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Basel Part 4: The Cortège Parades

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My previous entries may have suggested that Fasnacht in Basel is all calm and meditative and beautiful.

Oh no, it is not.

A completely different, noisier and messier side shows up in the two big daytime parades, named “Cortège”. They take place on Monday and Wednesday afternoon, starting 13:30 and going on for at least three hours.

The route is fixed and minutely organized. A circular course through both Großbasel and Kleinbasel is marched in both directions. Since the clockwise and counter-clockwise routes differ in some parts, I recommend standing in places where they both run parallel in the same street.

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The best spots are, to me, squares with a tramstop, for example Barfüßerplatz or Claraplatz, where there is room to stand in the middle and see both directons.

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Unlike in other cities where the participants assemble in side streets and all start from the same spot so that spectators at the end have to wait for ages until they finally get something to see, in Basel they have a cleverer system. The groups are assigned their starting point all over the circular route, and the entire circle starts moving at the same time. Everywhere the activity sets in at half past two sharp. No long wait, no matter where you stand and watch.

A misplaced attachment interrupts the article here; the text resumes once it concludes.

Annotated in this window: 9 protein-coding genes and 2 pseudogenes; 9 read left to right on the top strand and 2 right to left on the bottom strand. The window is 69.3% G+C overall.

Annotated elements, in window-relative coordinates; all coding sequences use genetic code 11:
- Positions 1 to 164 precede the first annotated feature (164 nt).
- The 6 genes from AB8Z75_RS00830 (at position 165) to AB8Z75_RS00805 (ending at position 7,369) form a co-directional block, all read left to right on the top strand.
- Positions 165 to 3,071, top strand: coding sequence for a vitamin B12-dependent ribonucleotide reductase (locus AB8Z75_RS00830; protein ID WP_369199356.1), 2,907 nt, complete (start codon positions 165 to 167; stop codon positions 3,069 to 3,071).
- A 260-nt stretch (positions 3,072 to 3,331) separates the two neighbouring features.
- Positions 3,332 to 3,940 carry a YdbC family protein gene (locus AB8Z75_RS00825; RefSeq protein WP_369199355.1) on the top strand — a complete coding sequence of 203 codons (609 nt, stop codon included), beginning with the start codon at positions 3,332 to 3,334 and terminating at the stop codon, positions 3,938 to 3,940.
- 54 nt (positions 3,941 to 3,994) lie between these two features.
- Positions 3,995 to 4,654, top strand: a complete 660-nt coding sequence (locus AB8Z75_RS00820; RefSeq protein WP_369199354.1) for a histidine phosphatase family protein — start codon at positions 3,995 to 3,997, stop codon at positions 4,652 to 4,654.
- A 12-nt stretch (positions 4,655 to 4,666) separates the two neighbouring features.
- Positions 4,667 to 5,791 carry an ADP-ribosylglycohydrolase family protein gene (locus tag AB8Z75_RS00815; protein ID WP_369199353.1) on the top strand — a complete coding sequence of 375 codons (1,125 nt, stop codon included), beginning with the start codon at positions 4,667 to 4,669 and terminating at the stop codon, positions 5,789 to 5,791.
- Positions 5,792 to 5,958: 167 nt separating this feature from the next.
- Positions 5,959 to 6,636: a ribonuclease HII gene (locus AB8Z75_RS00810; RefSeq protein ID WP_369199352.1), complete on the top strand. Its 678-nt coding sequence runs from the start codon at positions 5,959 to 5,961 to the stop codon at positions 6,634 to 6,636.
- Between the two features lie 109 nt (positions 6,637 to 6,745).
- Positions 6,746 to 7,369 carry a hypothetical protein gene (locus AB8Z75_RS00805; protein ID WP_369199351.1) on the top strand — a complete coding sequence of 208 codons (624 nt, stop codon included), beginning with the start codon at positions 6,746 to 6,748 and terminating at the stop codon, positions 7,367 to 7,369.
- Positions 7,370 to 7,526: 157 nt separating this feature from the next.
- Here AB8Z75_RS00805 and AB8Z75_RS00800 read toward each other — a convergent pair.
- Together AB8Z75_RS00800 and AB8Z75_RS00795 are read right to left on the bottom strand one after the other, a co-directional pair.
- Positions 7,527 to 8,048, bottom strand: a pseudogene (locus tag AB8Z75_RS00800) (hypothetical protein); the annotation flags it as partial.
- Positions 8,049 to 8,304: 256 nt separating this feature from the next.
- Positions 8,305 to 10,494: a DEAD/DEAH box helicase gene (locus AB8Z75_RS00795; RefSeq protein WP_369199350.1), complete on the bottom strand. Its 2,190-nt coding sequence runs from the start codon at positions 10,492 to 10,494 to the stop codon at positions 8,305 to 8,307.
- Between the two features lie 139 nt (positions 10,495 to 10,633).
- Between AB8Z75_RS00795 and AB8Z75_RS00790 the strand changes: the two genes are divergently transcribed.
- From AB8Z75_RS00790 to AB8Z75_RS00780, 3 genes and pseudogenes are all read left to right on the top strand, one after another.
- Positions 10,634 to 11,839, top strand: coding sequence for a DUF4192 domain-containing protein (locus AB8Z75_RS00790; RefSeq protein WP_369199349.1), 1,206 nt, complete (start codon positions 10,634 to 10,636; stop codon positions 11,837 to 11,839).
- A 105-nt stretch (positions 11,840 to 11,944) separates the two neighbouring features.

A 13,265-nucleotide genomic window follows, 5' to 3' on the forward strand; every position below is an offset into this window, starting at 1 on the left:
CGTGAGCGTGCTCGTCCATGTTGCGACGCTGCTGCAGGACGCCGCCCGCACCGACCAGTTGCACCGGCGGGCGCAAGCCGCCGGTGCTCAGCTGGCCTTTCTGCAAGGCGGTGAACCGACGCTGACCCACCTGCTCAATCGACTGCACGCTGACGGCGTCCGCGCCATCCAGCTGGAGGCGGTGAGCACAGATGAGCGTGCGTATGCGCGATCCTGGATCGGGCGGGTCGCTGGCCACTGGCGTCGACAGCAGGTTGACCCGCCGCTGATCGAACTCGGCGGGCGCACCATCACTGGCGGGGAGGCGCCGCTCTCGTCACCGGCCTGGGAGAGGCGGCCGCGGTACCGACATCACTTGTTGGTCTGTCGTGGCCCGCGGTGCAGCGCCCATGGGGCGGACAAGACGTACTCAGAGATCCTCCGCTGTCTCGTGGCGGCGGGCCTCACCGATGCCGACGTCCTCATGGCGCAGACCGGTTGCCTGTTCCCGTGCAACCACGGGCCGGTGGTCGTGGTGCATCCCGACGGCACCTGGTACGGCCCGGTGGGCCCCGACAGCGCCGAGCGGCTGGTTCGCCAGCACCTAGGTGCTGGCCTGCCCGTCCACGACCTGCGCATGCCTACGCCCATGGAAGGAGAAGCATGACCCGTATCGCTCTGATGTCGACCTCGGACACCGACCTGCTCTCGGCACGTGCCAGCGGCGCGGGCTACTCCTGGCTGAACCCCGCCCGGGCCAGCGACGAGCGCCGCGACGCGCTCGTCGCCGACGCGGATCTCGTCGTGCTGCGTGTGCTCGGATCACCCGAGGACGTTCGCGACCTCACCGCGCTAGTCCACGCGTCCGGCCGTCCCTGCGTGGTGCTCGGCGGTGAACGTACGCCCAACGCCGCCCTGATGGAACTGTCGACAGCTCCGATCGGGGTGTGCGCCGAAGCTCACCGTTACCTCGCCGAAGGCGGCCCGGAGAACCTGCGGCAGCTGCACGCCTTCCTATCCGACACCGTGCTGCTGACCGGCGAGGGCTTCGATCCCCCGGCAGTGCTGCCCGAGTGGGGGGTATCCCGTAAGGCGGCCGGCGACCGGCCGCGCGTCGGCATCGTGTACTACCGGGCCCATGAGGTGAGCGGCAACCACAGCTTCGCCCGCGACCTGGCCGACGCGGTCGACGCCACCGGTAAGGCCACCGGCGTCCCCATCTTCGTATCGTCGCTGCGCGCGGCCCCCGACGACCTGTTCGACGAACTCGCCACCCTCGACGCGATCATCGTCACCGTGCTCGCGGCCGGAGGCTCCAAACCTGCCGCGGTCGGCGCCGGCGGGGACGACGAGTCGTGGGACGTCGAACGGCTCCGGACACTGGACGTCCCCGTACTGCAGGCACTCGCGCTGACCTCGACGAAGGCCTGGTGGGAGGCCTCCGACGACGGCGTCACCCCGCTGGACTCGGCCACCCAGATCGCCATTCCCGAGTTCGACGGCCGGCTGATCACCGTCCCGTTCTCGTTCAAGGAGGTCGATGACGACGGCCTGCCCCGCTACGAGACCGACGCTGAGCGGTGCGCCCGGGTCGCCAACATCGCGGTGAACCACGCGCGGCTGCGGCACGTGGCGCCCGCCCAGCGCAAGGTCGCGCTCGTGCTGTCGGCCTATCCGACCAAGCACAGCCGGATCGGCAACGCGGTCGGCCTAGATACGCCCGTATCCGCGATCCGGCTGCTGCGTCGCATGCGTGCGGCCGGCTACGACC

The route plan is published in advance on the website of the committee: http://www.fasnachts-comite.ch/cortege_en

The groups and clubs in Basel's Fasnacht are called Clique. The committee probably has a number how many there are registered with them – to the visitor it looks and feels like several hundreds. Then there are also the smaller “Schyssdräggziigli” which don’t have the complete “staff” and programme that the big Cliquen present.